It is apparent that the bulk of the writings of Dimitrov published after 1953 which are circulating internationally and have been consulted by two generations of the communist movement can neither be considered to be representative selections of the corpus of his written work nor may they be treated as textually reliable expressions of his actual writings.
4 Georgi Dimitrov, Selected Works, 3 Volumes, Sofia Press, Sofia, 1972. The CPI publications of Dimitrov in this country followed this trend. The bulk of Dimitrov’s work available on the internet conforms to the revisionist redaction.
Georgi Dimitrov And The Fight Against Titoism In Bulgaria
Nationalism and nationalistic manifestations must be rooted out wherever they are encountered, as a hostile, fascist ideology, as the greatest evil.
Nationalism reveals itself in hostility to the Soviet Union, in the disparaging of its successes, in the refusal to recognise and in the denial of the universal historic experience of the Great October Socialist Revolution as an example and model for all workers and toilers in the whole world, in the underestimation of one’s own strength and successes, in the underestimation of the strength and successes of others, in the denial of international proletarian solidarity. Nationalism is the ideology of treachery to the camp of peace, democracy and socialism, of departure from this camp and transference to the camp of imperialism, of the restoration, of Bonapartist counter-revolution.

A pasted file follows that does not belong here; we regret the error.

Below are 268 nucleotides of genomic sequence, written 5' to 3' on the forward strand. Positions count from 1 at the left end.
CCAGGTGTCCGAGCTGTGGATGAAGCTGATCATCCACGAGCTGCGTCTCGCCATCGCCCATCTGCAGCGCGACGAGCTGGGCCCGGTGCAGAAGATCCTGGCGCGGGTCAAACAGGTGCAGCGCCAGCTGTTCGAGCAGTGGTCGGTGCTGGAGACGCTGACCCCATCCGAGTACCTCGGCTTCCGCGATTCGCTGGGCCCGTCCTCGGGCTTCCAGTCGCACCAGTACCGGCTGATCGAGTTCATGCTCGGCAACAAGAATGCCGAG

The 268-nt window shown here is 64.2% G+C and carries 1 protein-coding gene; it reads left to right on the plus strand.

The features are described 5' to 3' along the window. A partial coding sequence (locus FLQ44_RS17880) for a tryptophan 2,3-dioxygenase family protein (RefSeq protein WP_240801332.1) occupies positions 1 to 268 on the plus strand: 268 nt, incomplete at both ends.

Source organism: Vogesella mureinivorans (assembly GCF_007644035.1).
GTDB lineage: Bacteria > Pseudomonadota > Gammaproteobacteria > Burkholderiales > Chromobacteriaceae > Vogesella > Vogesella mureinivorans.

Nationalism means the perverting of the Party into a bourgeois, counter-revolutionary party. Nationalism means the turning of Bulgaria into an imperialist colony. Nationalism is a death blow to patriotism, to true love of the native land. Without unsparing struggle to death against nationalism, there can be no communist party.
Traichokostovism is Bulgarian nationalism, the betrayal of socialism, of Bulgaria. We must smash to pieces the vile and dangerous conception of some peculiar Bulgarian path towards socialism, of the superiority of our Bulgarian path toward socialism over the Soviet path, of the possibility of the smoothing over of the class struggle in the period of transition from capitalism to socialism. We must frankly confess that we paid tribute to this conception under the influence of the Titoists in the period when we still considered them honest folk. That harmful influence was reflected in some attitudes at the time of the reorganisation of the Fatherland Front, in the work of some Ministers. On how rotten and treacherous a plank we then tried to set our feet, is now clearer than ever. We took measures in time, but in this respect we must thank comrade Stalin, the Central Committee of the CPSU(b), the resolution of the Cominform-bureau of June 1948.